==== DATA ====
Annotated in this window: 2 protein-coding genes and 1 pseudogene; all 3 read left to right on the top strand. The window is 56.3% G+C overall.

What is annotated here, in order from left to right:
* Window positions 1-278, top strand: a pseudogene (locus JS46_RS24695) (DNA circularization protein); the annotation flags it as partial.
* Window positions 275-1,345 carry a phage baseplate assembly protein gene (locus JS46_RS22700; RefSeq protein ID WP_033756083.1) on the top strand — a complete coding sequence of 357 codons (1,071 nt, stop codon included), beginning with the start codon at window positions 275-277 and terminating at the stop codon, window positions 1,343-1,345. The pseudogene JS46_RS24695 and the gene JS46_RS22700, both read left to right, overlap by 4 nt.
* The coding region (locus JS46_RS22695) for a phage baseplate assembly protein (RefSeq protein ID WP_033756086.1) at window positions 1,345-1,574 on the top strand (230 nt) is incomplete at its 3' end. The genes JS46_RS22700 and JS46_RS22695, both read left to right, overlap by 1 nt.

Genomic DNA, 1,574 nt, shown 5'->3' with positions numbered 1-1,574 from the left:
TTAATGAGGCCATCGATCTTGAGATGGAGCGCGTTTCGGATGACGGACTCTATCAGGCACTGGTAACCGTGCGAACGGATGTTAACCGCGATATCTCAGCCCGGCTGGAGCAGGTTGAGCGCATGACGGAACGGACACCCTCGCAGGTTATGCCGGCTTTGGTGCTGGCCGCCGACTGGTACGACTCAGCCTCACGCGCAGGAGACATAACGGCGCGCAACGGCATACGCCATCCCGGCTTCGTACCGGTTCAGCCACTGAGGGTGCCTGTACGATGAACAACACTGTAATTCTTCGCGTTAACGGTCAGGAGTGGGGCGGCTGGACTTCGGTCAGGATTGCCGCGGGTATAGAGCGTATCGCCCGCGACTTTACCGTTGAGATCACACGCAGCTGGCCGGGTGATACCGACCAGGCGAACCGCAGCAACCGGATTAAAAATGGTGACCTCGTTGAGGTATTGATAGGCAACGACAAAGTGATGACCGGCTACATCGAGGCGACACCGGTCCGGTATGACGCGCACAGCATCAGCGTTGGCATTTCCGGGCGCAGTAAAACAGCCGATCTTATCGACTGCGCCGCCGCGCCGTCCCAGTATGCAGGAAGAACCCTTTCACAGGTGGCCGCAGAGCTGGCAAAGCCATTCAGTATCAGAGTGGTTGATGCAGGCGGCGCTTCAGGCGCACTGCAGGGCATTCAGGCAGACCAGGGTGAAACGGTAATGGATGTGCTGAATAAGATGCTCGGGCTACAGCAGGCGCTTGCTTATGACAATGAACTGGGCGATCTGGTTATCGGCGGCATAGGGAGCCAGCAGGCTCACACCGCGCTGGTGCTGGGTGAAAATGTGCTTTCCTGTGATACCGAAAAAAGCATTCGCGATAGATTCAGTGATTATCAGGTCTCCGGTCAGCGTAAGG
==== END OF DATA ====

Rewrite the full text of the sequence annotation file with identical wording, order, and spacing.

Annotated in this window: 2 protein-coding genes and 1 pseudogene; all 3 read left to right on the top strand. The window is 56.3% G+C overall.

What is annotated here, in order from left to right:
* Window positions 1-278, top strand: a pseudogene (locus JS46_RS24695) (DNA circularization protein); the annotation flags it as partial.
* Window positions 275-1,345 carry a phage baseplate assembly protein gene (locus JS46_RS22700; RefSeq protein ID WP_033756083.1) on the top strand — a complete coding sequence of 357 codons (1,071 nt, stop codon included), beginning with the start codon at window positions 275-277 and terminating at the stop codon, window positions 1,343-1,345. The pseudogene JS46_RS24695 and the gene JS46_RS22700, both read left to right, overlap by 4 nt.
* The coding region (locus JS46_RS22695) for a phage baseplate assembly protein (RefSeq protein ID WP_033756086.1) at window positions 1,345-1,574 on the top strand (230 nt) is incomplete at its 3' end. The genes JS46_RS22700 and JS46_RS22695, both read left to right, overlap by 1 nt.

Genomic DNA, 1,574 nt, shown 5'->3' with positions numbered 1-1,574 from the left:
TTAATGAGGCCATCGATCTTGAGATGGAGCGCGTTTCGGATGACGGACTCTATCAGGCACTGGTAACCGTGCGAACGGATGTTAACCGCGATATCTCAGCCCGGCTGGAGCAGGTTGAGCGCATGACGGAACGGACACCCTCGCAGGTTATGCCGGCTTTGGTGCTGGCCGCCGACTGGTACGACTCAGCCTCACGCGCAGGAGACATAACGGCGCGCAACGGCATACGCCATCCCGGCTTCGTACCGGTTCAGCCACTGAGGGTGCCTGTACGATGAACAACACTGTAATTCTTCGCGTTAACGGTCAGGAGTGGGGCGGCTGGACTTCGGTCAGGATTGCCGCGGGTATAGAGCGTATCGCCCGCGACTTTACCGTTGAGATCACACGCAGCTGGCCGGGTGATACCGACCAGGCGAACCGCAGCAACCGGATTAAAAATGGTGACCTCGTTGAGGTATTGATAGGCAACGACAAAGTGATGACCGGCTACATCGAGGCGACACCGGTCCGGTATGACGCGCACAGCATCAGCGTTGGCATTTCCGGGCGCAGTAAAACAGCCGATCTTATCGACTGCGCCGCCGCGCCGTCCCAGTATGCAGGAAGAACCCTTTCACAGGTGGCCGCAGAGCTGGCAAAGCCATTCAGTATCAGAGTGGTTGATGCAGGCGGCGCTTCAGGCGCACTGCAGGGCATTCAGGCAGACCAGGGTGAAACGGTAATGGATGTGCTGAATAAGATGCTCGGGCTACAGCAGGCGCTTGCTTATGACAATGAACTGGGCGATCTGGTTATCGGCGGCATAGGGAGCCAGCAGGCTCACACCGCGCTGGTGCTGGGTGAAAATGTGCTTTCCTGTGATACCGAAAAAAGCATTCGCGATAGATTCAGTGATTATCAGGTCTCCGGTCAGCGTAAGG